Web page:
Mental Health: DO You Control Your Thoughts?

It’s 4:52 a.m. and I cannot sleep, presumably because of my specific cocktail of medications “rebounding” off of each other. I’m uncomfortable with the number of pills I’m on. My doctors are aware. I am following up with them soon, but in between appointments I’ve lost a lot of sleep. I’m typically a great sleeper, so I feel a little robbed, here.

When my sleep gets out of whack, and I slowly seep into sleeping and waking hours that are in opposition to the world around me, it’s fiercely depressing. It adds another wellness ball to my juggling act, and this ball’s glass. Unfortunately, I’ve experienced shattering that glass ball before. Fortunately, I’m now better prepared to deal with it when it happens again. Not if, when. I gotta accept that inevitability about myself; surrendering to my unmoving reality has been an imperative, murky hurdle.

Something I read recently may come off as a bit trite, but it’s an important reminder. While we aren’t in control of all of our circumstances, like how people treat us and our predispositions for mental illness, we are in control of our thoughts.

Photo by runnyrem

…Right?

Monitoring thoughts is hard work. Thoughts in our brains are like school hallways teeming with students, and some walk by without being noticed because you’re focused on something else. Keeping watch on thoughts is not an easy task, but it’s worthwhile. Sometimes, you’re just fatigued and let a bad thought pass knowing it’s bad, but also knowing you don’t have it in you to tweak it and reset it on the right path in that moment. I think that’s okay. Sometimes we’ve got to take a break and let go. It’s our right to stand vigil in the hallways of our minds, and it’s both an act of self-preservation and a responsibility to ourselves and others. Whenever you can come back, come back.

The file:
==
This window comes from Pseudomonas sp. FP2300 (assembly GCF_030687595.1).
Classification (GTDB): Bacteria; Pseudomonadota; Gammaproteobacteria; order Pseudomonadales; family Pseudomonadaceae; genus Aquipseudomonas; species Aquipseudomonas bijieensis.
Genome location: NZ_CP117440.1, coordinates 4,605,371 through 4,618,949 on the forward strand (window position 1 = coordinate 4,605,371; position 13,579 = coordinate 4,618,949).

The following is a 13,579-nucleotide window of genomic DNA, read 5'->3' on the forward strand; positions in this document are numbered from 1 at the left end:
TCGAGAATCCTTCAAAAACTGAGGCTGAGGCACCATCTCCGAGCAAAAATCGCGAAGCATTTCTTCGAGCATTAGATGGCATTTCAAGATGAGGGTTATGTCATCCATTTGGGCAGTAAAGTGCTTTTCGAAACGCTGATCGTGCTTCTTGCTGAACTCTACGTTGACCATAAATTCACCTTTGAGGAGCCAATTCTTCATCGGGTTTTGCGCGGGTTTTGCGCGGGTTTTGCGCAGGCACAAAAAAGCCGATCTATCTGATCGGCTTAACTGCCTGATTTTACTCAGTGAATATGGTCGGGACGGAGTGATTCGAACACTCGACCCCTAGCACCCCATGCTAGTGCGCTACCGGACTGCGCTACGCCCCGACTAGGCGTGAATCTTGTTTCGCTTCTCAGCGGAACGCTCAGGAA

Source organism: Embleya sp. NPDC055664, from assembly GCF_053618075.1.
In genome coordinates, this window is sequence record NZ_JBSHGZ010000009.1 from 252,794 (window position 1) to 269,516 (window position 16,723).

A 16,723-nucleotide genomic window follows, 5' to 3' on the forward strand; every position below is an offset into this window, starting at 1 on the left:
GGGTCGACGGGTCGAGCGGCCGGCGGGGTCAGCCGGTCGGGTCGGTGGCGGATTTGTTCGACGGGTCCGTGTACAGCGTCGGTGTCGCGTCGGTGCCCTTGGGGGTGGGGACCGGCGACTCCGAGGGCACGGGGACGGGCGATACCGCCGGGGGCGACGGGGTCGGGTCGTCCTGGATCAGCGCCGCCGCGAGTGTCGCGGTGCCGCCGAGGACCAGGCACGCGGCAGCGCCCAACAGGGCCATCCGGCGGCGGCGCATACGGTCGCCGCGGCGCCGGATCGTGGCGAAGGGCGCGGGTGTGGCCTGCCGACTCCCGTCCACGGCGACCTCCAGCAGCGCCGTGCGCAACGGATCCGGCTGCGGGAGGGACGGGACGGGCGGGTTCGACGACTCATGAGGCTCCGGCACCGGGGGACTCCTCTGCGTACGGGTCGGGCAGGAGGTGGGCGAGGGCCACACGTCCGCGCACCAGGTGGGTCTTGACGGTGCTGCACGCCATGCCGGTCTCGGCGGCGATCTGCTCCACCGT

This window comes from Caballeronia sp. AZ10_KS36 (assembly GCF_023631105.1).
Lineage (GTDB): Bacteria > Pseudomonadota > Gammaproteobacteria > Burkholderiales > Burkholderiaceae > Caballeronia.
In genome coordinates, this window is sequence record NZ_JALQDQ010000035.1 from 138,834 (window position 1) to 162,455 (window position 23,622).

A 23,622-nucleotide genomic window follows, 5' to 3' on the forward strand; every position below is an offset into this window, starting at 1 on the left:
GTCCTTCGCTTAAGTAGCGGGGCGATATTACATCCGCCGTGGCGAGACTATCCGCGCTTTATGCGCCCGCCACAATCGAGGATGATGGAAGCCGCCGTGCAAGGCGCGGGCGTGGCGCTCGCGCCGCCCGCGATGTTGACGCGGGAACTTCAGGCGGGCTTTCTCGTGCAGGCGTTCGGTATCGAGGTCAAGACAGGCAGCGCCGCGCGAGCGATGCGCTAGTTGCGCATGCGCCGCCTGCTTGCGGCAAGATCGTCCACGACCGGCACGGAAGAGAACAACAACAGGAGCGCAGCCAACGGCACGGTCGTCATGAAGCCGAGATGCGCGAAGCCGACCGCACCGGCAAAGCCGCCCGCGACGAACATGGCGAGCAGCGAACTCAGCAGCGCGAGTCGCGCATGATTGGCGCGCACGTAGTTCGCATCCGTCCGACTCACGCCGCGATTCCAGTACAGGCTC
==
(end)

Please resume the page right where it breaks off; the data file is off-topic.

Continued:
Something We Can Help

Someone might be an asshole, but you’re in control of your thoughts toward them. Everyone’s going through something or other. Maybe they just lost a loved one, or maybe they’re at their wits end with a colicky baby or a teenager who’s constantly making risky decisions. Maybe they’ve just been fired and have crushing debt. We simply don’t know. Genuinely wishing someone well inside of your head (whether it be via prayer, meditation, etc.) not only sends positivity and healing to them, but it also alleviates you of negative feelings toward someone. Empty calories in the mind.

That’s outward.

Something We Can’t Help

The trick is when the nature of your mental illness is based around self-loathing, despair, or worry. That’s inward. You’re thinking negative thoughts about yourself via narrative that was borne in the reaches of your mind and informed by a mental illness you didn’t ask for and can’t rid yourself of. Rewriting your thoughts to say you don’t hate yourself or “what will be will be” is nice in theory but rarely effective in action.

Okay, so what the heck do I do?

The thought tweaking here can be an acknowledgement of your mental issues bundled up in an acceptance that it will take space and time to re-emerge. Take a break from the mental patrol and accept where you are mentally, which is not a good place, until you come out on the other side. Sometimes, it’s okay to stop swimming against the current. Relax your body and thoughts and let them go with the flow for a bit. When you’re ready again, you’ll know. Simply doing your best is always the message.

Warmest,
Bailey

p.s. My New School classmate medina wrote a piece called Covid-19 and My Relationship with High Functioning Depression. They’re a talented, relatable writer, and I highly recommend. Find more of medina’s work here.


More on Bummed Out Bailey:
Mental Health: The Social Toll of Invisible Illness
Mental Health: One Good Thing About Depression (A Listicle)
Mental Health: The Things we Carry


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Postscript Golden Retriever

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